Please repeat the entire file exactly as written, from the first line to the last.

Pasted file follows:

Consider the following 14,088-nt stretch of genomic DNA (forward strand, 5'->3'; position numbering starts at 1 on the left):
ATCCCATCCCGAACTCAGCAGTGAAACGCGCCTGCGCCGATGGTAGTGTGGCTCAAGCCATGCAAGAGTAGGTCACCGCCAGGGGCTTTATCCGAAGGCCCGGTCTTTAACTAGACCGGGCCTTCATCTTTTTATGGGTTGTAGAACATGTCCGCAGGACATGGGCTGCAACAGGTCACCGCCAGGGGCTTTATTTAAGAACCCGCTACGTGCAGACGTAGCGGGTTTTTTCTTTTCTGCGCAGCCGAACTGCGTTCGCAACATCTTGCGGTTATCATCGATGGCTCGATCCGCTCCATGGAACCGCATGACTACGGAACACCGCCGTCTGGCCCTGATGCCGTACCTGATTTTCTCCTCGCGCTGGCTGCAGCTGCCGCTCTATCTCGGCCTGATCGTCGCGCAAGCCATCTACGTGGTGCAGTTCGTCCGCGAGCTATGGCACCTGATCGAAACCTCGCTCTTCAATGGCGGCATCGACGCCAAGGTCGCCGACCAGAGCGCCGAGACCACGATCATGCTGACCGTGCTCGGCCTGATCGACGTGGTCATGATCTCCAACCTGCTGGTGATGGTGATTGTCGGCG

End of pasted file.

Consider the following 14,088-nt stretch of genomic DNA (forward strand, 5'->3'; position numbering starts at 1 on the left):
ATCCCATCCCGAACTCAGCAGTGAAACGCGCCTGCGCCGATGGTAGTGTGGCTCAAGCCATGCAAGAGTAGGTCACCGCCAGGGGCTTTATCCGAAGGCCCGGTCTTTAACTAGACCGGGCCTTCATCTTTTTATGGGTTGTAGAACATGTCCGCAGGACATGGGCTGCAACAGGTCACCGCCAGGGGCTTTATTTAAGAACCCGCTACGTGCAGACGTAGCGGGTTTTTTCTTTTCTGCGCAGCCGAACTGCGTTCGCAACATCTTGCGGTTATCATCGATGGCTCGATCCGCTCCATGGAACCGCATGACTACGGAACACCGCCGTCTGGCCCTGATGCCGTACCTGATTTTCTCCTCGCGCTGGCTGCAGCTGCCGCTCTATCTCGGCCTGATCGTCGCGCAAGCCATCTACGTGGTGCAGTTCGTCCGCGAGCTATGGCACCTGATCGAAACCTCGCTCTTCAATGGCGGCATCGACGCCAAGGTCGCCGACCAGAGCGCCGAGACCACGATCATGCTGACCGTGCTCGGCCTGATCGACGTGGTCATGATCTCCAACCTGCTGGTGATGGTGATTGTCGGCG